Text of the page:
The E.U.’s Super-Judicial Privacy Regulation Agency: Establishing an international standard for cyber data privacy

The European Commission is expanding its authority in order to protect citizens’ right to online privacy, but in the process is infringing on other sovereign states’ jurisdiction and is making it harder for technological innovators to operate in the E.U.

In seeking to strengthen its centralized enforcement of user’s data privacy rights, the European Union’s (E.U.) Commission is creating a future data protection regulation agency.1 Skeptics, such as Facebook, fear that the proposed agency’s policy to expand the data privacy “right to be forgotten”—a E.U. basic human right to delete personal data—will impede flourishing innovations online within the E.U.2 The proposed data protection agency may create a super cyber regulator that imposes its higher privacy standards on the world, altering the market for cyber companies who provide services to users in exchange for their data.

The current European privacy regulator, the Article 29 Working Party (Working Party), only delivers non-binding recommendations to the sovereign states that accepted the directive from the Organization of European Cooperation and Development, O.E.C.D.3 The Working Party’s task is to protect the states’ residents’ basic privacy rights.4  While the United States endorsed this directive, it has not implemented the Party’s recommendations within its jurisdiction.5 Thus, the Working Party’s privacy rights enforcement is greatly limited to the states adhering to its recommendations. To correct this weakness, the E.U. is centralizing its power to enforce its residents’ basic human rights to privacy, as each states’ courts have limited powers to enforce their laws on multinational internet companies.

The E.U.’s fundamental state interest to protect privacy rights is much stronger than in the U.S. The E.U….requires all states to broadly protect its citizens’ rights to privacy in their home, family life, and correspondence.
The E.U.’s fundamental state interest to protect privacy rights is much stronger than in the U.S. The E.U. guarantees the fundamental human right to one’s privacy under Article 8 of the European Convention on Human rights, which requires all states to broadly protect its citizens’ rights to privacy in their home, family life, and correspondence.6 In contrast, the U.S. Constitution only grants U.S. citizens a limited right to privacy, which is neither absolute nor extended to residents or denizens.7 However, both should enforce privacy rights on companies overreaching their powers online.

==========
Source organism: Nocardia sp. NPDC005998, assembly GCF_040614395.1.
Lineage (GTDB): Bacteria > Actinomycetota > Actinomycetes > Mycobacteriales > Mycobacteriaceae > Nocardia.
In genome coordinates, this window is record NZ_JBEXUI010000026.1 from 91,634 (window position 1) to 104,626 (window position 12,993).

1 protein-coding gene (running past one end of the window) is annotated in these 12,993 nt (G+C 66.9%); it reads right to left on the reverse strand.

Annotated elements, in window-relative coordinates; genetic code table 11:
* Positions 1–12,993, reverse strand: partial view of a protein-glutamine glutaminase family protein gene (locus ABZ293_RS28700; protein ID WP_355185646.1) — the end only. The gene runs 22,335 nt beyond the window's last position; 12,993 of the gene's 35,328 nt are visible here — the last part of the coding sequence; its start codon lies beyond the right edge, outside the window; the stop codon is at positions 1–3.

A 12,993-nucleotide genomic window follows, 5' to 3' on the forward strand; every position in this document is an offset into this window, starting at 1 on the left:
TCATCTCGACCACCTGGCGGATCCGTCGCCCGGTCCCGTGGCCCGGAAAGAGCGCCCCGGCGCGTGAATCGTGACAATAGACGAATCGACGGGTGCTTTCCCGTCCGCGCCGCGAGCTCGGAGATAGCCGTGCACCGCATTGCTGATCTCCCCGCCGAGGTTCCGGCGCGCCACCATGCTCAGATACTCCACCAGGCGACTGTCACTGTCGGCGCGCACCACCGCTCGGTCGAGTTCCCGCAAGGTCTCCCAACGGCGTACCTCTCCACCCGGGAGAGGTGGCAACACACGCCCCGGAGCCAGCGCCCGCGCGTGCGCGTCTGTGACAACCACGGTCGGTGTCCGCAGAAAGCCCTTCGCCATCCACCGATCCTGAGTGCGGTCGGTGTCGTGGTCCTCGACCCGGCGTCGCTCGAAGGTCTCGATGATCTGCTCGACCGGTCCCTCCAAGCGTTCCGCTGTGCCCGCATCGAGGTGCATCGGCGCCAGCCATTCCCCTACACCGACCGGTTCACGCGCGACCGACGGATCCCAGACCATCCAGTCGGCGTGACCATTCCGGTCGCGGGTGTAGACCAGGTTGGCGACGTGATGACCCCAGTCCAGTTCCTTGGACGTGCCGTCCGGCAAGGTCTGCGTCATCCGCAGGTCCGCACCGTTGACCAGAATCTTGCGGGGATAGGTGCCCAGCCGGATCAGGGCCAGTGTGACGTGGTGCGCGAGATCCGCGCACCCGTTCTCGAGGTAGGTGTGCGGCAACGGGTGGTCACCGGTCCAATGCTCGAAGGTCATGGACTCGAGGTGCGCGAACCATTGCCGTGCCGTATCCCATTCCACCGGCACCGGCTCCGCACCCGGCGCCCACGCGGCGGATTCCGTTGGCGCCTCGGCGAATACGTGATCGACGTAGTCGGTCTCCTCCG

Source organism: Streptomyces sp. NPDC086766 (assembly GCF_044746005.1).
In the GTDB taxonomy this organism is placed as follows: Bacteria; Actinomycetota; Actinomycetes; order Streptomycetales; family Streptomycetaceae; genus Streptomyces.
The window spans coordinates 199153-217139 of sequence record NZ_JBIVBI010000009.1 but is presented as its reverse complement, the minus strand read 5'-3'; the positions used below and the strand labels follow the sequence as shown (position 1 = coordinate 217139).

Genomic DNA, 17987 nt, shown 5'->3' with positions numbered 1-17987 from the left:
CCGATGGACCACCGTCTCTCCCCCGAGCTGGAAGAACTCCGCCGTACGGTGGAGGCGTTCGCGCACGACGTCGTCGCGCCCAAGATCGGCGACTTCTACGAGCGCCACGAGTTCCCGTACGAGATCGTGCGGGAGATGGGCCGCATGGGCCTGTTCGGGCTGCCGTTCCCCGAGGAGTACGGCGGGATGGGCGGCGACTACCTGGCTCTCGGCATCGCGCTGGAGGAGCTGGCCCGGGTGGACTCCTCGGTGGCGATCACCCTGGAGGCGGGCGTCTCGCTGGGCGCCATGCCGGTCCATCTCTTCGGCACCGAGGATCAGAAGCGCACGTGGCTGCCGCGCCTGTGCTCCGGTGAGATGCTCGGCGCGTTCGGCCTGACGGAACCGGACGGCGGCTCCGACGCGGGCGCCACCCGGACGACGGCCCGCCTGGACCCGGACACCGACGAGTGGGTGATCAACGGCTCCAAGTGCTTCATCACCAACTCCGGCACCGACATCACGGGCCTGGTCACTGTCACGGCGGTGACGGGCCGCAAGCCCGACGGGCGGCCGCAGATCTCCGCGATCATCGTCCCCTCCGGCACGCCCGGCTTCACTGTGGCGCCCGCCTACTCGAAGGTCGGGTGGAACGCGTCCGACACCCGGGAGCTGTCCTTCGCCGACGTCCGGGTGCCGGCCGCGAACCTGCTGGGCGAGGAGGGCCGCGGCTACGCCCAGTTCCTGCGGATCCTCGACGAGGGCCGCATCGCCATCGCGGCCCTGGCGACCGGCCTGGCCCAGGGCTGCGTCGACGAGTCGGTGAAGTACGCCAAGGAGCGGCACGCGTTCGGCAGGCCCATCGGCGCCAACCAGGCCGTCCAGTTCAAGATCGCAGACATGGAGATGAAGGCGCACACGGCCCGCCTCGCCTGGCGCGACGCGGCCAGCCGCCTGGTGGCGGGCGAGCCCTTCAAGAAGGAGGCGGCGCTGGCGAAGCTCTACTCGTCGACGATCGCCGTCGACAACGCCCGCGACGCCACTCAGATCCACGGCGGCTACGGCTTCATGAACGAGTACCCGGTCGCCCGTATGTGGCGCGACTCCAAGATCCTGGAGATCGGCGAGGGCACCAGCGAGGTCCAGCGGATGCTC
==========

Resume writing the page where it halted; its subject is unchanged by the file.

Previously, sovereign states have enforced privacy rights by individually threatening large companies to alter their privacy policies. Recently, Google promised to delete some of its data collected from its Streetview project, after several state regulators in France, the United Kingdom, and the U.S. Federal Trade Commission threatened fines ranging from €25,000 to €130,000.8 Google claimed to adhere to France’s privacy regulations, yet France fined them €150,000 for providing users with only opt-out, rather than opt-in, options for data collection.9 Yet, despite prompting Google to change some of its policies, this enforcement was not entirely successful. The recommendation requested that Google obtain pre-approval for every new privacy policy from the Article 29 Working Party, yet Google declined, requiring regulators to enforce any violation after notifying it of the facts.10 This example shows the limit of sanctioning powers and limited effect of a non-unified regulatory agency and how it has a limited effect on large international organization’s privacy policy implementation.